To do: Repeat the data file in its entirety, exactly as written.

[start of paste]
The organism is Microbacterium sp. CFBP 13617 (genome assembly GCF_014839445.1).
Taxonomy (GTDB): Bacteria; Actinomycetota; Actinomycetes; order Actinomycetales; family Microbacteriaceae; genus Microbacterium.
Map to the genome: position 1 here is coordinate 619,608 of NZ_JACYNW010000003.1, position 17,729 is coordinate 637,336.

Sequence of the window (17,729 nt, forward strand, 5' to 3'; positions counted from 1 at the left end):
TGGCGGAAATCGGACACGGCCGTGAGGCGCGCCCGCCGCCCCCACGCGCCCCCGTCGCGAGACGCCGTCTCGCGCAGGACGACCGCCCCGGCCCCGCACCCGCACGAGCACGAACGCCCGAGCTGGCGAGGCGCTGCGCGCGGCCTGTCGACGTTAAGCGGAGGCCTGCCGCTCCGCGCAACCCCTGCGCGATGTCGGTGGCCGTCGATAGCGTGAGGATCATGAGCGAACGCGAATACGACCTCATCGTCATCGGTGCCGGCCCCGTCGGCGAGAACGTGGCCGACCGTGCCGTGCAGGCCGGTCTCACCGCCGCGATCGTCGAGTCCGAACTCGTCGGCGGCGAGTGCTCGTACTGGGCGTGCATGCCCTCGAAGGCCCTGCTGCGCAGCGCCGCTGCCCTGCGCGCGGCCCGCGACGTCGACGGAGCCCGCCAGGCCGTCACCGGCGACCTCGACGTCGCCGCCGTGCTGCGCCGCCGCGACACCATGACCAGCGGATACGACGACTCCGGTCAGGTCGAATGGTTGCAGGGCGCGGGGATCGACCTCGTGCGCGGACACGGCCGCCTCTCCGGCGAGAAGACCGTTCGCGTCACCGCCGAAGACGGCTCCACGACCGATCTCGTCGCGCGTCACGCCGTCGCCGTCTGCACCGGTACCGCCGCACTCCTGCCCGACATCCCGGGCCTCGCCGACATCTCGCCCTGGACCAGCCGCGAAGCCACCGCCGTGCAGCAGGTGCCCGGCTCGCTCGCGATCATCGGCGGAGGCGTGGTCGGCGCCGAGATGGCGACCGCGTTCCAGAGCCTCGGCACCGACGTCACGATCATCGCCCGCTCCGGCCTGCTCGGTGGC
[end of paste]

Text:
The organism is Microbacterium sp. CFBP 13617 (genome assembly GCF_014839445.1).
Taxonomy (GTDB): Bacteria; Actinomycetota; Actinomycetes; order Actinomycetales; family Microbacteriaceae; genus Microbacterium.
Map to the genome: position 1 here is coordinate 619,608 of NZ_JACYNW010000003.1, position 17,729 is coordinate 637,336.

Sequence of the window (17,729 nt, forward strand, 5' to 3'; positions counted from 1 at the left end):
TGGCGGAAATCGGACACGGCCGTGAGGCGCGCCCGCCGCCCCCACGCGCCCCCGTCGCGAGACGCCGTCTCGCGCAGGACGACCGCCCCGGCCCCGCACCCGCACGAGCACGAACGCCCGAGCTGGCGAGGCGCTGCGCGCGGCCTGTCGACGTTAAGCGGAGGCCTGCCGCTCCGCGCAACCCCTGCGCGATGTCGGTGGCCGTCGATAGCGTGAGGATCATGAGCGAACGCGAATACGACCTCATCGTCATCGGTGCCGGCCCCGTCGGCGAGAACGTGGCCGACCGTGCCGTGCAGGCCGGTCTCACCGCCGCGATCGTCGAGTCCGAACTCGTCGGCGGCGAGTGCTCGTACTGGGCGTGCATGCCCTCGAAGGCCCTGCTGCGCAGCGCCGCTGCCCTGCGCGCGGCCCGCGACGTCGACGGAGCCCGCCAGGCCGTCACCGGCGACCTCGACGTCGCCGCCGTGCTGCGCCGCCGCGACACCATGACCAGCGGATACGACGACTCCGGTCAGGTCGAATGGTTGCAGGGCGCGGGGATCGACCTCGTGCGCGGACACGGCCGCCTCTCCGGCGAGAAGACCGTTCGCGTCACCGCCGAAGACGGCTCCACGACCGATCTCGTCGCGCGTCACGCCGTCGCCGTCTGCACCGGTACCGCCGCACTCCTGCCCGACATCCCGGGCCTCGCCGACATCTCGCCCTGGACCAGCCGCGAAGCCACCGCCGTGCAGCAGGTGCCCGGCTCGCTCGCGATCATCGGCGGAGGCGTGGTCGGCGCCGAGATGGCGACCGCGTTCCAGAGCCTCGGCACCGACGTCACGATCATCGCCCGCTCCGGCCTGCTCGGTGGC